You’re in Stage 4 when you realize that your blood pressure has been creeping up and up over the years, but you haven’t noticed. You might have also just found out that your blood pressure is elevated, even though it feels fine and hasn’t caused any noticeable symptoms. If this is the case, don’t worry: there are ways to get back on track (and they don’t involve cutting salt). We talked to Dr. Erin Michos of Johns Hopkins University about what hypertension is—and how to manage it better.

Stage 5: Should I be worried?

You should be concerned if you have hypertension. High blood pressure can lead to many serious health problems, including heart disease and stroke. Your doctor will talk with you about the best way to treat your high blood pressure, which may include medications and lifestyle changes such as losing weight or exercising more regularly. If you’re at risk for having pre-hypertension or stage 1 hypertension, it’s important to take steps now so that your condition doesn’t progress higher up the stages of hypertension. It’s never too late to make a change!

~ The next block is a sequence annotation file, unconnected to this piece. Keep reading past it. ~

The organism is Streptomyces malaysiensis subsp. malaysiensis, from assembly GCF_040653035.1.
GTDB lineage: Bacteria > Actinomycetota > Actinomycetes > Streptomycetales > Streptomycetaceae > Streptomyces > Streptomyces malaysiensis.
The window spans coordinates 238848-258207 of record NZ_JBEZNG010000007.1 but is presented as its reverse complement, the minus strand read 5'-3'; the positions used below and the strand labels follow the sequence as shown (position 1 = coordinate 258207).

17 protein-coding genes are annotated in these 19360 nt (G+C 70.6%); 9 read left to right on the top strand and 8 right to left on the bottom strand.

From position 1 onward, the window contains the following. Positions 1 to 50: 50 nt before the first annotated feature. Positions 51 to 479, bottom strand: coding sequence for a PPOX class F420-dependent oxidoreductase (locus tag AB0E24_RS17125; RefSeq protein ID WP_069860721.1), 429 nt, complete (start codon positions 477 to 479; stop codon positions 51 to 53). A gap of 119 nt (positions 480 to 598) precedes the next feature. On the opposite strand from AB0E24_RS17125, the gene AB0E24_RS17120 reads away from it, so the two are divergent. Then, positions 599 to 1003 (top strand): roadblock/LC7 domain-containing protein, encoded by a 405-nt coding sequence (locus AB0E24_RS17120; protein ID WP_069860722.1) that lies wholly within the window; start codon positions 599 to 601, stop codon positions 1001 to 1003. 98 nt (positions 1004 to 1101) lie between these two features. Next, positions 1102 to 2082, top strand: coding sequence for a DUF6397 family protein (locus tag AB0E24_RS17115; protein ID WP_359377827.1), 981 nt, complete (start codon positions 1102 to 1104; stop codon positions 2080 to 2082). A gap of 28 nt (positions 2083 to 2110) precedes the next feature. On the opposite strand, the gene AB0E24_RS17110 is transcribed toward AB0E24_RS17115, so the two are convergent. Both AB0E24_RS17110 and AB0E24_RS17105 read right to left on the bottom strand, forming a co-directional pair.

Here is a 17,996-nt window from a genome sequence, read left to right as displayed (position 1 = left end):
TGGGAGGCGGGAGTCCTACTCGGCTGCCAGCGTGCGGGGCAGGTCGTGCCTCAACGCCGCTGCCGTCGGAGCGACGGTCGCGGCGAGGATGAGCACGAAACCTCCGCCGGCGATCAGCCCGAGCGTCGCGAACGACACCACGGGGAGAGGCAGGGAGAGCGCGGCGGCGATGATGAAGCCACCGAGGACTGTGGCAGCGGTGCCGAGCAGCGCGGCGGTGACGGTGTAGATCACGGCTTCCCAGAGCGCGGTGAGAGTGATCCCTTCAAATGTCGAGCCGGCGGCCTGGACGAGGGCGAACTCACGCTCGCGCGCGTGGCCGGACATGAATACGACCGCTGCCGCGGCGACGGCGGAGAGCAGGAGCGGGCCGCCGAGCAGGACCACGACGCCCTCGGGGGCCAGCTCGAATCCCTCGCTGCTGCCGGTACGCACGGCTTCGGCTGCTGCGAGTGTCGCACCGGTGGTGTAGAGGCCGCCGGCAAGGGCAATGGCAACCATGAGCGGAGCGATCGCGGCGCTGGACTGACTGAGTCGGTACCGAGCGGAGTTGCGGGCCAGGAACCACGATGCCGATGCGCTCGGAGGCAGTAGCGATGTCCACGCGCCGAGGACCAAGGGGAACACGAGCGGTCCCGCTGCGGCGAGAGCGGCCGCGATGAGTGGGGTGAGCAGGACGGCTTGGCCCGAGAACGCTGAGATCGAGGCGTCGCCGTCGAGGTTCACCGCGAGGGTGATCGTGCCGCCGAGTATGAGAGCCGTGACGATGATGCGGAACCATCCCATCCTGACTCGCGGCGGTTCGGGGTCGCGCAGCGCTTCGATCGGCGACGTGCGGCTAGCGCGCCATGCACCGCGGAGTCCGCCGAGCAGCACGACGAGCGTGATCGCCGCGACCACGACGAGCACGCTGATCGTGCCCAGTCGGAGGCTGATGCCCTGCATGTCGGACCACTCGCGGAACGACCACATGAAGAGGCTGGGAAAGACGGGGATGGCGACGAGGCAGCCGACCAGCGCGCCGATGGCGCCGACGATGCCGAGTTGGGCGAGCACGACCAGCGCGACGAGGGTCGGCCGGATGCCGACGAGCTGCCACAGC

Stage 6: Is my family doctor going to be enough?

You’re seeking help, which is great. But you may find that many family doctors don’t have the necessary training to diagnose or treat hypertension. The truth is, many family doctors are not considered specialists in treating hypertension and for good reason: Family medicine encompasses such a wide range of areas and patients that it would be impossible for one doctor to specialize in every area of practice.

That being said, there are some key things you need to know about your relationship with your family physician when it comes to managing your blood pressure: